# Overview

Weaving is a textile craft in which two distinct sets of yarns or threads, called the warp and the filling or weft (older woof), are interlaced to form a fabric or cloth. The warp threads run lengthways on the piece of cloth, and the weft runs across from side to side, across the bolt of cloth. Cloth is woven on a loom, a device that holds the warp threads in place while filling threads are woven through them. Weft is an old English word meaning "that which is woven". The way the warp and filling threads interlace with each other is called the weave.

# Weaving, the Mother of Tensegrity

Snelson identifies weaving as the "mother of tensegrity."

Snelson explains in his e-book "Tensegrity, Weaving and the Binary World," that at the heart of weaving are three basic properties:

• modular repetition
• left and right helical symmetry, and
• a close association between geometry and physical structure

He asserts that there are two weave structures: a two-way plain weave made up of squares, and a three-way triangle/hexagon weave, used most often in basketry, which are then varied in various ways.

"A single weaving event, two filaments crossing and in contact with one another, each warping the other where they press in contact is, in itself, an elementary structure. At the point of crossing the two threads create dual helical axes one clockwise, right-rotating and the other counterclockwise, left-rotating... These dualites, these reversals of right and left rotation at every crossing, provide nature’s first lesson in fundamental structure. The helical phenomenon plays a vital role in determining whether two separate parts will or will not link together."

Snelson then goes on in the work to identify five basic weave cells that are critical to tensegrity structures.

• Two-way cross unit
• Three-way triangle unit
• Two-way plane weave unit
• Five-way pentagon weave unit required in basket-weave spheres
• Three-way hexagon weave unit

He illustrates these with a rattan basket-weave ball from Thailand and a carved ivory ball with basket-weave pattern from China.

The book goes on to show how tensegrity masts are woven or braided columns.

The three columns shown here display weaving similar to braiding or plaiting. From Snelson's e-book "Tensegrity, Weaving and the Binary World," available at http://kennethsnelson.net/Tensegrity_and_Weaving.pdf. (c) Kenneth Snelson

The struts of the tensegrity column above (E. Q. Tower) have a weave pattern although they are not directly connected to one another. Left, a woven vinyl column. Center, a Kellum's grip made of woven wire roap. Right, E. Q. Column by Kenneth Snelson, shown with overlayed blue shading between struts to identify the weave pattern.

# Distinguishing Woven Structures from Tensegrities

Natural Walking

. "Let’s blur the distinction of individual muscles in isolated action, and see another design in the fibers. The individual fibers that make up all musculature lay along diagonals. Most of the discreet muscles also lay along diagonals. What begins to appear, if one gives up the idea of isolated muscle groups and allows muscles to transit boney structures is a pattern of diagonal lines.12 Crossing spirals of muscular fiber become apparent. For example, a left pectoral muscle blends with a right intercostal that joins an oblique muscle that blends into a gluteal muscle.13 This is exactly countered by a matching helix (a spiral in 3-dimensions) from the right pectoral on down. Start at another point and the same type of helix emerges. An iliacus leads to a quadratus lumborum that wraps into the lattissimus on the other side of the body and so forth."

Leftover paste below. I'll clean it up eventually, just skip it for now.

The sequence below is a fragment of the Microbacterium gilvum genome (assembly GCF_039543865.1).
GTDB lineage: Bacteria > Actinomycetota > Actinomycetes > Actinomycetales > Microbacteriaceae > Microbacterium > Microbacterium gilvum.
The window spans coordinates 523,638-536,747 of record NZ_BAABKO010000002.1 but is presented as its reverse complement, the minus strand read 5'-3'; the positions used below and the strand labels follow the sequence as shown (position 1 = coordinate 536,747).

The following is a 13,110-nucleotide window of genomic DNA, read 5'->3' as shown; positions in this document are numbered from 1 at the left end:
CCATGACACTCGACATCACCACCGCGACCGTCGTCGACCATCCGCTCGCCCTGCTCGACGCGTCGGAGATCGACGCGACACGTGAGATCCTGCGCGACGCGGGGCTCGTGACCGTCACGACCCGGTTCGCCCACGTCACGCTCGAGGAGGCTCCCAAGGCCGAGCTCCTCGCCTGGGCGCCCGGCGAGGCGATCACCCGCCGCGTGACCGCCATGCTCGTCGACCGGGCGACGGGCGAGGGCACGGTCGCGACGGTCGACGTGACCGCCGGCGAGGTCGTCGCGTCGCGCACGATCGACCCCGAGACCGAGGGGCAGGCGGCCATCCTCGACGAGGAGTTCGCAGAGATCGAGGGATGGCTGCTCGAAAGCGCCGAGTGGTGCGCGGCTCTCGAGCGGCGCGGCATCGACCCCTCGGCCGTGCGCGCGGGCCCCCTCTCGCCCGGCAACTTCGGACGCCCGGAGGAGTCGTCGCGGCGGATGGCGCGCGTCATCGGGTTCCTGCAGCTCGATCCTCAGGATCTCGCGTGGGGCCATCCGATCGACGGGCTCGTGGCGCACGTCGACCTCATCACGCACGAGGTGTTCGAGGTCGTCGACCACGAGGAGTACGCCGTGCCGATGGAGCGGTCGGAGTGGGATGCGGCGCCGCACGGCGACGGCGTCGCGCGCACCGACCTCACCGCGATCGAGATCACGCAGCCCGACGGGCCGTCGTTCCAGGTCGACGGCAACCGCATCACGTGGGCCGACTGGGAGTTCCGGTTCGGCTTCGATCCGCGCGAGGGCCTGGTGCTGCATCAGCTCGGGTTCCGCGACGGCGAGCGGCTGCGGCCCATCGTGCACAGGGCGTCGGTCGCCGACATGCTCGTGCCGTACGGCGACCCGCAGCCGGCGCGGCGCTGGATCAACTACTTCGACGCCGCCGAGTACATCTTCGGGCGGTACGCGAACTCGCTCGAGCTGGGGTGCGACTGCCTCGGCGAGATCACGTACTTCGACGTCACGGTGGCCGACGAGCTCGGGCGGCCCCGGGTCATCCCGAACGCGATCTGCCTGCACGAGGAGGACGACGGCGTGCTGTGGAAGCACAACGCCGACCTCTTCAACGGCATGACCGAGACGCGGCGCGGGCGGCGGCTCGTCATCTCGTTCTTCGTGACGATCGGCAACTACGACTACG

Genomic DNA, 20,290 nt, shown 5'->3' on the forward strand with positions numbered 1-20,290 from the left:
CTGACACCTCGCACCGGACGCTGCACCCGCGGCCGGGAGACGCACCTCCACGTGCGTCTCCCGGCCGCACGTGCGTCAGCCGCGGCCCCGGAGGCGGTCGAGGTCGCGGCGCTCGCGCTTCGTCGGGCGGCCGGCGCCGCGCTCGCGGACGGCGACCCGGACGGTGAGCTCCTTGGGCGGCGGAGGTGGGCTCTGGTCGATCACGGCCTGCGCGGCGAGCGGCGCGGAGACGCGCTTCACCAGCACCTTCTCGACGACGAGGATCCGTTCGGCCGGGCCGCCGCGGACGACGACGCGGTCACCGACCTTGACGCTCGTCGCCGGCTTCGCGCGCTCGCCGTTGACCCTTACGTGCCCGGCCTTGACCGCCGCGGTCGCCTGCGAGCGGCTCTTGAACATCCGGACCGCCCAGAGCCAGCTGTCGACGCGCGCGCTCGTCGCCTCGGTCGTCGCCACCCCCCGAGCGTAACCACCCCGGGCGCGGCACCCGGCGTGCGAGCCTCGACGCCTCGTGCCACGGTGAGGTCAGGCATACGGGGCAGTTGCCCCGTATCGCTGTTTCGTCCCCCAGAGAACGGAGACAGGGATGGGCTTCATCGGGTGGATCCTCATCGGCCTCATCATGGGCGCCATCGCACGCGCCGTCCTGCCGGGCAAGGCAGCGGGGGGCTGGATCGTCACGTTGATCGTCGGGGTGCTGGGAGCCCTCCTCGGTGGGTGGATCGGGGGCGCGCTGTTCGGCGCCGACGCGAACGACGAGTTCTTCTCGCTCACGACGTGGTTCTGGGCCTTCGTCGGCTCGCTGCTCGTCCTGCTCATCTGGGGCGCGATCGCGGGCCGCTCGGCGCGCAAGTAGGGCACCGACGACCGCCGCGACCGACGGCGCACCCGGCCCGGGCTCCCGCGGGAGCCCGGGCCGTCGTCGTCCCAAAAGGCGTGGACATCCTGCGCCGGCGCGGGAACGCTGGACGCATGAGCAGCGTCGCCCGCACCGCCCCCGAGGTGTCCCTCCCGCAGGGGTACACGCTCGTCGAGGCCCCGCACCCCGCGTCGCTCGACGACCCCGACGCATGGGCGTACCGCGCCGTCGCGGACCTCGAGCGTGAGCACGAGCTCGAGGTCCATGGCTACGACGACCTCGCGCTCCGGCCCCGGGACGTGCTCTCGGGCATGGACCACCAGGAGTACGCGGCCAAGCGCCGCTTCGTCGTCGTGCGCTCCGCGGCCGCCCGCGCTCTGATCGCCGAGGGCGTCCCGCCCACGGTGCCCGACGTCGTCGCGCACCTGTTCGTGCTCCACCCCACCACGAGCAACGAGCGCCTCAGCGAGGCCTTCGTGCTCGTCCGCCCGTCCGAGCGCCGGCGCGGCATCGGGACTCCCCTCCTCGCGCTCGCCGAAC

This comparison to weaving is in line with Snelson's conception of tensegrity. Ohlgren continues, "Bones... assume a structural dimension that is in addition to levers and to spacers inherently more in tune with a tensegrity view of the body’s mechanics. With the use of a couple of analogies, this new model can be appreciated. A machine that is designed for a consistent relationship to gravity is liable to sustain serious damage when forces outside its design-frame are applied to it. If this were indeed our design, few of us would survive our childhood in working order. Try putting a computer through the innumerable crashes of a typical youth and imagine what working order it might be in, to say nothing of its appearance. To what do we owe our remarkable resilience? From football, to skiing, to tumbling we are able to sustain a tremendous array of reckless experiments and live to tell about it. Although our muscular tube design is not precisely an interweaving of diagonal fibers, as in a basket, the basket-weave analogy is helpful... For a certain generation this might bring to mind the straw 'Chinese handcuffs'. These were tubes of woven straw which expanded when compressed and contracted when elongated, allowing one’s fingers to enter the tube from both ends but preventing the withdrawal of the fingers when they were pulled away. After either compression or elongation or twisting, the spiral double helix weave pattern will always return to its original shape by its own momentum. This model is closer to a spring than a lever/pulley model and reflects our spring-like resiliency."

# Weaving in Dynamic Materials

Dynamic and deployable tensegrities are often woven. For example, deployable tensegrity masts by Tibert and Pellegrino propose "a manufacturing procedure in which the cables forming the outer envelope of the mast are constructed by two-dimensional weaving is used." [2]